This story first appeared in Cranbrook’s Southview Magazine. We thought Dr. Dick’s story was so great, though – we wanted to share it more widely. We hope you agree.
Dr. David Dick joined College of the Rockies as a first- and second-year Chemistry instructor in August of 2007. Since then he has mentored many students, been a source of information and support, and found innovative ways to help his students to learn.
In 2013, David partnered with with Thompson Rivers University (TRU) on a collaboration that allowed College of the Rockies Fundamentals of Chemistry students to be able to virtually access an expensive piece of equipment – an atomic absorption spectrometer – that was located at TRU. Using Skype, David’s students interacted with the instructors at TRU and through the use of computers were not only able to watch the atomic absorption spectrometer in action, they were able to remotely control it. This out-of-the-box thinking provided his students with an opportunity to perform research and to use an instrument they would not otherwise have had access to.
It is not just current students who benefit from David’s supportive nature, however. Over the past two science fair seasons, David has assisted high school student, and budding scientist, Rory Smith. Last year, Rory entered the East Kootenay Regional Science Fair. His experiment required the use of instruments that were only available at College of the Rockies. Not only did David allow Rory the use of the College’s Chemistry lab and instruments, but he was also very generous with his time and knowledge. Rory went on to win the regional science fair that year and says “College of the Rockies and Dr. David Dick were instrumental in the success of my project.”
This year, Rory again approached David for access to the lab as he worked on his new project for the science fair and, once again, David was more than happy to share not only access to the lab, but also his time and expertise. Rory was a 2017 winner as well.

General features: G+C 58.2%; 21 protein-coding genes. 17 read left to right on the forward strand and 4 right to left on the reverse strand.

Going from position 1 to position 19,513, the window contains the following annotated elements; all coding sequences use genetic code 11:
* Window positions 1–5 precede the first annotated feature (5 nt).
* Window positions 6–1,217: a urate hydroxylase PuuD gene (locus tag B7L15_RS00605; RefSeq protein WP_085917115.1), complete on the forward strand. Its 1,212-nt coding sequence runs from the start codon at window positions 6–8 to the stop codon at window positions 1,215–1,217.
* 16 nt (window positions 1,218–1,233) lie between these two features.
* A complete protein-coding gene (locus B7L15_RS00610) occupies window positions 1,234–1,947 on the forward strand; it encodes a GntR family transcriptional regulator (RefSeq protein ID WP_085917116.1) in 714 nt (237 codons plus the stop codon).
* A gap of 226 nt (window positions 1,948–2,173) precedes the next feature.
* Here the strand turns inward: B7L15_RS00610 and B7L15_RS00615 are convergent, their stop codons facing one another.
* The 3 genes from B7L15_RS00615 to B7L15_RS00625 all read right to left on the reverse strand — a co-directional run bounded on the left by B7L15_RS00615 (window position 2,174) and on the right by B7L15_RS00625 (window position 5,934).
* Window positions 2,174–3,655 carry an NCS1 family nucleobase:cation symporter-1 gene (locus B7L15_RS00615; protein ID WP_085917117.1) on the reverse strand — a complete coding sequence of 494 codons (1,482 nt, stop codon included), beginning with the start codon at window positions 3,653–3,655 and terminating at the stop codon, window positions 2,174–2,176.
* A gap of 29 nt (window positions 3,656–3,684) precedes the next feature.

Former College of the Rockies student Rachel Green wanted to start her university education at the College so she could remain at home, because it was much more affordable than going directly to university, and because she saw it as a great way to transition from high school to post-secondary. She ended up getting a better educational experience than she could have imagined.
Instructors like David were always available and willing to answer questions. In fact, even though she has moved on from the College and is working on the final years of her Bachelor of Science degree at the University of Alberta, David is still available to her and continues to answer questions for her.
“I always knew that if I needed help and came to the College, David would likely be here and would be willing to answer my questions,” she says. “I likely wouldn’t have passed if I started elsewhere. I recommend everyone do science courses at the College. University is a much different experience, much less personal.”
With almost 10 years at College of the Rockies under his belt, it is clear that Dr. Dick has had a positive impact, not only on his current students, but also on potential and former students as well. Faculty members like him are part of what makes the College small college proud.
Photo: Dr. David Dick with budding scientist, Rory Smith.